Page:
Ford, who admitted he had been drinking the night the video was shot, references both Toronto’s police chief and unspecific surveillance efforts as part of a minute-long rant. Jamaican obscenities feature in the video more than once, though never in direct reference to a clear subject.

NOTE TO READERS: The following discusses Jamaican swear words and references English equivalents.

Those words, however, are offensive in the vast majority of situations in which they’re commonly used, experts said.

Bob Arthurs, a retired school teacher and current president of the Jamaican Canadian Association Alberta, said “bumbaclot” and “rassclot” have become common slang in Jamaica’s poorer communities.

They are essentially synonyms that equate to hurling a particularly vehement f-bomb, he added.

“If you met someone on the street you didn’t know and you said, ‘you’re a bumbaclot,’ that could be a very trying situation for you,” Arthurs said in a telephone interview from Calgary.

Both words have their origins in African languages imported from eras when Jamaica was a hotbed of slavery, said York University Jamaican Creole professor Clive Forrester.

“Bumbo,” meaning vagina in some languages, was combined with the word “klaat” or cloth, he said, adding the final result would literally translate to calling someone a sanitary napkin.

As it was adopted into Jamaican dialect, however, the word took on other connotations and even had serious ramifications for those who used it, he said.

“This is simply a straight up curse word,” Forrester wrote in an email. “Not suitable for use in polite company or in the presence of children, and performers have been fined in the past for using the word on stage.”

Junior Ford, owner of a business in Toronto’s Jamaican community, said direct English equivalents for the words are difficult to pin down.

Apart from being a run-of-the-mill swear word, he said “bumbaclot” and “rassclot” are sometimes used as low-level threats when people are spoiling for a fight.

“It is aggressive. Sometimes you’re saying ‘F off'” or ‘F you.’ It’s almost the same thing,” he said.

Both Forrester and Arthurs said more positive interpretations of the words do exist, adding context is everything.

Arthurs said either term becomes socially acceptable when used as an exclamation of surprise rather than as a description of an event or person.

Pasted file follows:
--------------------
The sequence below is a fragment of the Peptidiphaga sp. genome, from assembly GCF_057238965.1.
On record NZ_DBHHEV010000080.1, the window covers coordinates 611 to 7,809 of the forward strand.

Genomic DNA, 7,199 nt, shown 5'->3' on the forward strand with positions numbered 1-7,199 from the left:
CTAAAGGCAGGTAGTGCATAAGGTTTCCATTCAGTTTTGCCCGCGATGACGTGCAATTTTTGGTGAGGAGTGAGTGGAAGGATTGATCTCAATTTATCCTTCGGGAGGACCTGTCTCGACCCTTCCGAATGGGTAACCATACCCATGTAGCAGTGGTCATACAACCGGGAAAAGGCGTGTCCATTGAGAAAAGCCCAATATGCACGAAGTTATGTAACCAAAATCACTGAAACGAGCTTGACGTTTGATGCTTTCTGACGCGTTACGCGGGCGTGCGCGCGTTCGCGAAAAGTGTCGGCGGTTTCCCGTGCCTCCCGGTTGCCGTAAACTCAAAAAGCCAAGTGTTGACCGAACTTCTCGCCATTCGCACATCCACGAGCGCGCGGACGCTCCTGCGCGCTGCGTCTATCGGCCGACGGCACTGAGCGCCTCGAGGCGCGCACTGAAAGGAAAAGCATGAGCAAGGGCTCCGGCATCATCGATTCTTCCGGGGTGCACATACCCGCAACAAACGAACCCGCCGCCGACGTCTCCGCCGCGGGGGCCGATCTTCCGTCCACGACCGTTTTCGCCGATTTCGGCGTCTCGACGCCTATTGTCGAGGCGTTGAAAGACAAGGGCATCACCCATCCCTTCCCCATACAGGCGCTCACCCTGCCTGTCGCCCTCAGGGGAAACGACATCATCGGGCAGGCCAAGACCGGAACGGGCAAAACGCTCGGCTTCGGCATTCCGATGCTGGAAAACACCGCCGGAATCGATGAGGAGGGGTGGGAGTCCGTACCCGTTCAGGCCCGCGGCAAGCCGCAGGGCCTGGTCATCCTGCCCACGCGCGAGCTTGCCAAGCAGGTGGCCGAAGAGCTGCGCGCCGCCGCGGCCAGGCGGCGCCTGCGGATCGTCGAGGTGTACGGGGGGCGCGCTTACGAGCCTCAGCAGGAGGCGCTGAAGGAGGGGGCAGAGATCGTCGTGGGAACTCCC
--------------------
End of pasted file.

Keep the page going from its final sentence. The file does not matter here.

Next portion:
“You see a nice girl, you could use that phrase as well. You suddenly found out you won the lottery you could use that very same phrase and exclaim,” Arthurs said.

Rob Ford’s uses of the slang, which came under fire from Toronto city council members on Tuesday, do not appear to fall into this category.

Arthurs interpreted Ford’s statements to pertain to an unknown situation, while Forrester suggested proper context is impossible to pin down without knowing who the mayor was speaking to.

But Coun. Michael Thompson, the city’s only black councillor, did not mince his words when he described the mayor’s interpretation of “supposedly being Jamaican” as offensive.

He called it another unfortunate situation in the “unravelling of Rob Ford,” saying many fellow councillors were skeptical of Ford’s claims of sobriety.

“We’ve been fairly silent in just waiting for the next thing to occur,” Thompson said. “I think we all had sort of concluded it was only a matter of time.”

When questioned about the video on Tuesday, Ford defended his right to drink on his own time and said he did not think the language he used was offensive or discriminatory.

“It’s how I speak with some of my friends,” he said.

After viewing the video multiple times, Arthurs said that last claim, at least, rings true.

“It wasn’t too bad at all,” he said of the mayor’s attempt at Patois. “Obviously he’s got Jamaican friends and he’s been around Jamaicans quite a bit, because that’s exactly how Jamaicans on the street would describe the situation.”